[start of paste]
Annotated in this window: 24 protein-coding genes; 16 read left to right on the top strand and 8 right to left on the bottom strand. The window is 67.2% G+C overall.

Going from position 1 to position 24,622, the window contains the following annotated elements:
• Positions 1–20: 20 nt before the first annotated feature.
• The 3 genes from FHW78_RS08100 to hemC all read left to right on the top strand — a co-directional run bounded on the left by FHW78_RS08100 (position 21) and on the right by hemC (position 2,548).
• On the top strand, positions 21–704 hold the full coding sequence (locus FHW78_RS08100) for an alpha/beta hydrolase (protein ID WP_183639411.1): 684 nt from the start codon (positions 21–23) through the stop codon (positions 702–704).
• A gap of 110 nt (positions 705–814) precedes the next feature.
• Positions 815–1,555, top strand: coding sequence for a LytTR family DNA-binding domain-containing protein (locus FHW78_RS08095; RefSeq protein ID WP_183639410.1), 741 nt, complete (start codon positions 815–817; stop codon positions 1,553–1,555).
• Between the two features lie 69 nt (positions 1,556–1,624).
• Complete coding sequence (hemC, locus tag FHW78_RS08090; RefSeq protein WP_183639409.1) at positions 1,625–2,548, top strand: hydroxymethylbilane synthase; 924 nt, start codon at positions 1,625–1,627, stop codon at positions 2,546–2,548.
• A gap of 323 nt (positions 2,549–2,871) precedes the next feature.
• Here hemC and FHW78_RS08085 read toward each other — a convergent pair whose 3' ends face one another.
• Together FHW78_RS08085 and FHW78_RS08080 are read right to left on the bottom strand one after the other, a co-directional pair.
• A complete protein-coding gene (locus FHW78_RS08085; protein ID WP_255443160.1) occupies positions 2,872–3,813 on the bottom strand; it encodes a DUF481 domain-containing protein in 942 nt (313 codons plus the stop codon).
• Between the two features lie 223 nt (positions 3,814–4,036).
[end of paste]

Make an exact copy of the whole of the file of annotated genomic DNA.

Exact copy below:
Annotated in this window: 24 protein-coding genes; 16 read left to right on the top strand and 8 right to left on the bottom strand. The window is 67.2% G+C overall.

Going from position 1 to position 24,622, the window contains the following annotated elements:
• Positions 1–20: 20 nt before the first annotated feature.
• The 3 genes from FHW78_RS08100 to hemC all read left to right on the top strand — a co-directional run bounded on the left by FHW78_RS08100 (position 21) and on the right by hemC (position 2,548).
• On the top strand, positions 21–704 hold the full coding sequence (locus FHW78_RS08100) for an alpha/beta hydrolase (protein ID WP_183639411.1): 684 nt from the start codon (positions 21–23) through the stop codon (positions 702–704).
• A gap of 110 nt (positions 705–814) precedes the next feature.
• Positions 815–1,555, top strand: coding sequence for a LytTR family DNA-binding domain-containing protein (locus FHW78_RS08095; RefSeq protein ID WP_183639410.1), 741 nt, complete (start codon positions 815–817; stop codon positions 1,553–1,555).
• Between the two features lie 69 nt (positions 1,556–1,624).
• Complete coding sequence (hemC, locus tag FHW78_RS08090; RefSeq protein WP_183639409.1) at positions 1,625–2,548, top strand: hydroxymethylbilane synthase; 924 nt, start codon at positions 1,625–1,627, stop codon at positions 2,546–2,548.
• A gap of 323 nt (positions 2,549–2,871) precedes the next feature.
• Here hemC and FHW78_RS08085 read toward each other — a convergent pair whose 3' ends face one another.
• Together FHW78_RS08085 and FHW78_RS08080 are read right to left on the bottom strand one after the other, a co-directional pair.
• A complete protein-coding gene (locus FHW78_RS08085; protein ID WP_255443160.1) occupies positions 2,872–3,813 on the bottom strand; it encodes a DUF481 domain-containing protein in 942 nt (313 codons plus the stop codon).
• Between the two features lie 223 nt (positions 3,814–4,036).